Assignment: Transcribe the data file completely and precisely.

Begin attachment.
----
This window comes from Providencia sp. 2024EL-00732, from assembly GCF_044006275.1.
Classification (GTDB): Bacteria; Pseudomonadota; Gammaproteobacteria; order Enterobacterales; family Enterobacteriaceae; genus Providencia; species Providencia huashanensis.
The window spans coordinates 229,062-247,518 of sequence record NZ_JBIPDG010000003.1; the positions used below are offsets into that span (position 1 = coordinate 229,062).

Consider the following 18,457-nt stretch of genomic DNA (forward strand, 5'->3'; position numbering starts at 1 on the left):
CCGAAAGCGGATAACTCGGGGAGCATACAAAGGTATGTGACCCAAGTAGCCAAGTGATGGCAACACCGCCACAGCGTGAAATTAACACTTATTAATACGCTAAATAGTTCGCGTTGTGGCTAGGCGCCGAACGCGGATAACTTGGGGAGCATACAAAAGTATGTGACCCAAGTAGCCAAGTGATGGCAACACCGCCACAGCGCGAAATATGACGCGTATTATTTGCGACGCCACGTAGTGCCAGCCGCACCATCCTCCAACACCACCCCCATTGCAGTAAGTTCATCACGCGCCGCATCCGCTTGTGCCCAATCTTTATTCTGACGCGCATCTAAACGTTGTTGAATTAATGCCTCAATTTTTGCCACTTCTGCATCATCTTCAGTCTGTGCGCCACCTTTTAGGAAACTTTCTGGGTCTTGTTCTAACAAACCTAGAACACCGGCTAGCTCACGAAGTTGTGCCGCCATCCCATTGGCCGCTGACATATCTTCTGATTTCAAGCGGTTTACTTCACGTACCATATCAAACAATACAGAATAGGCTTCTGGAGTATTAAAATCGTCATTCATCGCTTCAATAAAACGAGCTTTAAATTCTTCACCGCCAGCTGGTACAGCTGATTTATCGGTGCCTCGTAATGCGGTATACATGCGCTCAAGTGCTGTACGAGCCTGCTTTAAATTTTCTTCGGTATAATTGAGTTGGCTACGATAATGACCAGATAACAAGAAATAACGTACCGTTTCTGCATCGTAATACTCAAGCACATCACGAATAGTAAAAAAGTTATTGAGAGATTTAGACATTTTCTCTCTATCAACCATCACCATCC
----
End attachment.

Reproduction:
This window comes from Providencia sp. 2024EL-00732, from assembly GCF_044006275.1.
Classification (GTDB): Bacteria; Pseudomonadota; Gammaproteobacteria; order Enterobacterales; family Enterobacteriaceae; genus Providencia; species Providencia huashanensis.
The window spans coordinates 229,062-247,518 of sequence record NZ_JBIPDG010000003.1; the positions used below are offsets into that span (position 1 = coordinate 229,062).

Consider the following 18,457-nt stretch of genomic DNA (forward strand, 5'->3'; position numbering starts at 1 on the left):
CCGAAAGCGGATAACTCGGGGAGCATACAAAGGTATGTGACCCAAGTAGCCAAGTGATGGCAACACCGCCACAGCGTGAAATTAACACTTATTAATACGCTAAATAGTTCGCGTTGTGGCTAGGCGCCGAACGCGGATAACTTGGGGAGCATACAAAAGTATGTGACCCAAGTAGCCAAGTGATGGCAACACCGCCACAGCGCGAAATATGACGCGTATTATTTGCGACGCCACGTAGTGCCAGCCGCACCATCCTCCAACACCACCCCCATTGCAGTAAGTTCATCACGCGCCGCATCCGCTTGTGCCCAATCTTTATTCTGACGCGCATCTAAACGTTGTTGAATTAATGCCTCAATTTTTGCCACTTCTGCATCATCTTCAGTCTGTGCGCCACCTTTTAGGAAACTTTCTGGGTCTTGTTCTAACAAACCTAGAACACCGGCTAGCTCACGAAGTTGTGCCGCCATCCCATTGGCCGCTGACATATCTTCTGATTTCAAGCGGTTTACTTCACGTACCATATCAAACAATACAGAATAGGCTTCTGGAGTATTAAAATCGTCATTCATCGCTTCAATAAAACGAGCTTTAAATTCTTCACCGCCAGCTGGTACAGCTGATTTATCGGTGCCTCGTAATGCGGTATACATGCGCTCAAGTGCTGTACGAGCCTGCTTTAAATTTTCTTCGGTATAATTGAGTTGGCTACGATAATGACCAGATAACAAGAAATAACGTACCGTTTCTGCATCGTAATACTCAAGCACATCACGAATAGTAAAAAAGTTATTGAGAGATTTAGACATTTTCTCTCTATCAACCATCACCATCC